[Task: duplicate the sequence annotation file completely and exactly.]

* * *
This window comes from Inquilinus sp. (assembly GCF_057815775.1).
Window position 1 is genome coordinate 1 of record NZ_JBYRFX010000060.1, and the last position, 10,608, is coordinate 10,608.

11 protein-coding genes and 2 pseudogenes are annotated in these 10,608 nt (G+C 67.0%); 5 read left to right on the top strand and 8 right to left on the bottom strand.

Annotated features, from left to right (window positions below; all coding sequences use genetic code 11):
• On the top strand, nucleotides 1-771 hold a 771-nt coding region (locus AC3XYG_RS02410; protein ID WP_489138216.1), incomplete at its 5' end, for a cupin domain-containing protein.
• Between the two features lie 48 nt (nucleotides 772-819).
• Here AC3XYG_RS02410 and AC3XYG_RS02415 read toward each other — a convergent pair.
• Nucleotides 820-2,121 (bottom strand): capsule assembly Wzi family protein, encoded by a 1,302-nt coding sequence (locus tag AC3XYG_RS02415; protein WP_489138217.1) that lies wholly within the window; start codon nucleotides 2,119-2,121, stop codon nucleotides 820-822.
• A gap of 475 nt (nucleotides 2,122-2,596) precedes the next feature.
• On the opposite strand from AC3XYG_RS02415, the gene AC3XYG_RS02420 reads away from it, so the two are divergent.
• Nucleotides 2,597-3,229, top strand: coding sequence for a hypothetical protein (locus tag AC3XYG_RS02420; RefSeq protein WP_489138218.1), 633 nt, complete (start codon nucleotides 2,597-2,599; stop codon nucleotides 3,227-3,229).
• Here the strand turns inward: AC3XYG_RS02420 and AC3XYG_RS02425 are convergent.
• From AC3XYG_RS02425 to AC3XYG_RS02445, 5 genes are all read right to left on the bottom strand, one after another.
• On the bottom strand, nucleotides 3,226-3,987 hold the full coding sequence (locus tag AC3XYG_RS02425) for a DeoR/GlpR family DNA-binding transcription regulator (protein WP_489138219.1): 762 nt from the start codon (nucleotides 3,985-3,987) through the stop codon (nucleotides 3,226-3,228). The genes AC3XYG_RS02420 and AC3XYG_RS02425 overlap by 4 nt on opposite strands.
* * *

This window comes from Inquilinus sp. (assembly GCF_057815775.1).
Window position 1 is genome coordinate 1 of record NZ_JBYRFX010000060.1, and the last position, 10,608, is coordinate 10,608.

11 protein-coding genes and 2 pseudogenes are annotated in these 10,608 nt (G+C 67.0%); 5 read left to right on the top strand and 8 right to left on the bottom strand.

Annotated features, from left to right (window positions below; all coding sequences use genetic code 11):
• On the top strand, nucleotides 1-771 hold a 771-nt coding region (locus AC3XYG_RS02410; protein ID WP_489138216.1), incomplete at its 5' end, for a cupin domain-containing protein.
• Between the two features lie 48 nt (nucleotides 772-819).
• Here AC3XYG_RS02410 and AC3XYG_RS02415 read toward each other — a convergent pair.
• Nucleotides 820-2,121 (bottom strand): capsule assembly Wzi family protein, encoded by a 1,302-nt coding sequence (locus tag AC3XYG_RS02415; protein WP_489138217.1) that lies wholly within the window; start codon nucleotides 2,119-2,121, stop codon nucleotides 820-822.
• A gap of 475 nt (nucleotides 2,122-2,596) precedes the next feature.
• On the opposite strand from AC3XYG_RS02415, the gene AC3XYG_RS02420 reads away from it, so the two are divergent.
• Nucleotides 2,597-3,229, top strand: coding sequence for a hypothetical protein (locus tag AC3XYG_RS02420; RefSeq protein WP_489138218.1), 633 nt, complete (start codon nucleotides 2,597-2,599; stop codon nucleotides 3,227-3,229).
• Here the strand turns inward: AC3XYG_RS02420 and AC3XYG_RS02425 are convergent.
• From AC3XYG_RS02425 to AC3XYG_RS02445, 5 genes are all read right to left on the bottom strand, one after another.
• On the bottom strand, nucleotides 3,226-3,987 hold the full coding sequence (locus tag AC3XYG_RS02425) for a DeoR/GlpR family DNA-binding transcription regulator (protein WP_489138219.1): 762 nt from the start codon (nucleotides 3,985-3,987) through the stop codon (nucleotides 3,226-3,228). The genes AC3XYG_RS02420 and AC3XYG_RS02425 overlap by 4 nt on opposite strands.